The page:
Facebook is in need of far stricter regulation due to its inability to stop the spread of fake news, and also for failing to keep user data private, a government report has said.
The declaration by the Digital, Culture, Media and Sport Committee follows a year-long investigation into Facebook's failings, and recommends that the UK puts far stricter restrictions on the social media giant immediately.
Although focusing on several other companies, including Google and YouTube, the report called out Facebook for specific criticism, particularly over its failings to stop the spread of 'disinformation'.
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"Democracy is at risk from the malicious and relentless targeting of citizens with disinformation and personalised 'dark adverts' from unidentifiable sources, delivered through the major social media platforms we use every day," the report's conclusion read.
"The big tech companies are failing in the duty of care they owe to their users to act against harmful content, and to respect their data privacy rights."
Facebook's links to discredited firm Cambridge Analytica came under particular scrutiny, with the site criticised for its lax handling of users' private data. The site was fined £500,000 by the ICO last year, the maximum penalty under GDPR law, for mishandling user data in the scandal.
The committee report claimed this point to be a "radical shift in the balance of power between social media platforms and the people" and recommended greater regulation on Facebook's gathering of personal information.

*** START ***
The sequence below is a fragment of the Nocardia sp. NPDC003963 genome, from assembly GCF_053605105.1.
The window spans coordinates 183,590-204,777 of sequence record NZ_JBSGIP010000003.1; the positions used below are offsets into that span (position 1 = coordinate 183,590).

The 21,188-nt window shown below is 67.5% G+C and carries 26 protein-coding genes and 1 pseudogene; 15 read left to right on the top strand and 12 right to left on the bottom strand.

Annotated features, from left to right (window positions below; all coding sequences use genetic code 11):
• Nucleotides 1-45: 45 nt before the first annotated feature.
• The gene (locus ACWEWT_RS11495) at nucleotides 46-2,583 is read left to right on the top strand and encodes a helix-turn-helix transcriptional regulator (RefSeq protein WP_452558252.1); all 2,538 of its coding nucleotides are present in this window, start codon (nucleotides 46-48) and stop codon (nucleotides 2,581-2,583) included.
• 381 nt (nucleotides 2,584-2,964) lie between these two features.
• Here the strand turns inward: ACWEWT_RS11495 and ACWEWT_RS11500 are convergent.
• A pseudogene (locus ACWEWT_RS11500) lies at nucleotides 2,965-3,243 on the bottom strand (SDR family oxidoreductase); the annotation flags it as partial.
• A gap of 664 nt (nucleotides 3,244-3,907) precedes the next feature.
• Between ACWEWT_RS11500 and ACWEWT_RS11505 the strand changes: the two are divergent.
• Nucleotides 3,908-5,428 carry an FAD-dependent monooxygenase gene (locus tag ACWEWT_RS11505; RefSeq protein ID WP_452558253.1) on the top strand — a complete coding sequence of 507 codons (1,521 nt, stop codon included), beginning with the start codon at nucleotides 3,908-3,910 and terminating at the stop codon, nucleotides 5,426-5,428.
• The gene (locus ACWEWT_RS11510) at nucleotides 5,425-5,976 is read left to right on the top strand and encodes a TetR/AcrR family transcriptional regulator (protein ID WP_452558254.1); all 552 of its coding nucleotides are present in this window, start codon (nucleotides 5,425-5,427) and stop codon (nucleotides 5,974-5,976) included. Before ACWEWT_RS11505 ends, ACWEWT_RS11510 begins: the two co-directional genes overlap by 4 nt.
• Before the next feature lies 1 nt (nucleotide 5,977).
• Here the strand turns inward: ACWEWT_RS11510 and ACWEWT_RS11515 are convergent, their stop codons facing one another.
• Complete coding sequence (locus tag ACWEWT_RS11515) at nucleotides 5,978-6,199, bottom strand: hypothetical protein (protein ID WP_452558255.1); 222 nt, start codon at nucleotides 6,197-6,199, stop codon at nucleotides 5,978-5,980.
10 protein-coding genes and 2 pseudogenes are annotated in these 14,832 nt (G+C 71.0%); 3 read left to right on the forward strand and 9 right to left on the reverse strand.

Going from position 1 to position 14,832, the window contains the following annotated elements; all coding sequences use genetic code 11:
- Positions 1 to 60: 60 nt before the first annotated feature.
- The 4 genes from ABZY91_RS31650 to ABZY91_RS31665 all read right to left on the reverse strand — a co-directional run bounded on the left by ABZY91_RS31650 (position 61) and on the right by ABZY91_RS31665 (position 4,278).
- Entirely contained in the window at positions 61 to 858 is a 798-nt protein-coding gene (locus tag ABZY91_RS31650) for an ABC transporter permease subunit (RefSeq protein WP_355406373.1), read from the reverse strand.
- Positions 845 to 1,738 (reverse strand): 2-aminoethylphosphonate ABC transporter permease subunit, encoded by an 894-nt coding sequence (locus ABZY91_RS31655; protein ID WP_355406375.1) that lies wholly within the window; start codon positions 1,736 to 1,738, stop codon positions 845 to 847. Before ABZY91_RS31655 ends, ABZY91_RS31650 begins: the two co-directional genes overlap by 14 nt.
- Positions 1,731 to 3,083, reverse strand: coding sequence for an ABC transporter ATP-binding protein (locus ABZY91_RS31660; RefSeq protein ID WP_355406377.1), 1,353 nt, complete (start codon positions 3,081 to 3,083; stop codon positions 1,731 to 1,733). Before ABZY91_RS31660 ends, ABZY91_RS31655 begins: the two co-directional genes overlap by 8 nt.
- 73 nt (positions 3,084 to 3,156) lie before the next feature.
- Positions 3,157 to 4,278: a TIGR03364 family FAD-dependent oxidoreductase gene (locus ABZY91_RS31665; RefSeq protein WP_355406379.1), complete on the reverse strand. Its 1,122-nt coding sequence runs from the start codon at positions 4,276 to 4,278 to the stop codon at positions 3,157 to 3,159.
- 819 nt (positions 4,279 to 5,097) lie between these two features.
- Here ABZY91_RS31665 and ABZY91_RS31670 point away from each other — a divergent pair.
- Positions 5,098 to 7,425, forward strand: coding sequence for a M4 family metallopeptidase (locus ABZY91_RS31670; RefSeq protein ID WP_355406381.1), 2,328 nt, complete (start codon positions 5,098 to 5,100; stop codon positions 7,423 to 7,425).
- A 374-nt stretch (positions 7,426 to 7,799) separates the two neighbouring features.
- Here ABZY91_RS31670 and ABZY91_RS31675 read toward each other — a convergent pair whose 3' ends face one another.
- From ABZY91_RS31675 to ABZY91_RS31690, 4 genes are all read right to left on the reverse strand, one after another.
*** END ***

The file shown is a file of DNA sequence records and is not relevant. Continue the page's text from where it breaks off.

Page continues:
It called for a compulsory code of ethics for tech companies, overseen by an independent regulator, social media companies to be forced to take down known sources of harmful content, including proven sources of disinformation, and for tech companies operating in the UK to be taxed to help fund the work for the Information Commissioner's Office and any new regulator set up to oversee them.
In response, Facebook said it welcomed the report's findings, and said it would be amenable to "meaningful regulation".
"We share the committee's concerns about false news and election integrity and are pleased to have made a significant contribution to their investigation over the past 18 months, answering more than 700 questions and with four of our most senior executives giving evidence," the company said.
We have already made substantial changes so that every political ad on Facebook has to be authorised, state who is paying for it and then is stored in a searchable archive for seven years. No other channel for political advertising is as transparent and offers the tools that we do."
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Mike Moore is Deputy Editor at TechRadar Pro. He has worked as a B2B and B2C tech journalist for nearly a decade, including at one of the UK's leading national newspapers and fellow Future title ITProPortal, and when he's not keeping track of all the latest enterprise and workplace trends, can most likely be found watching, following or taking part in some kind of sport.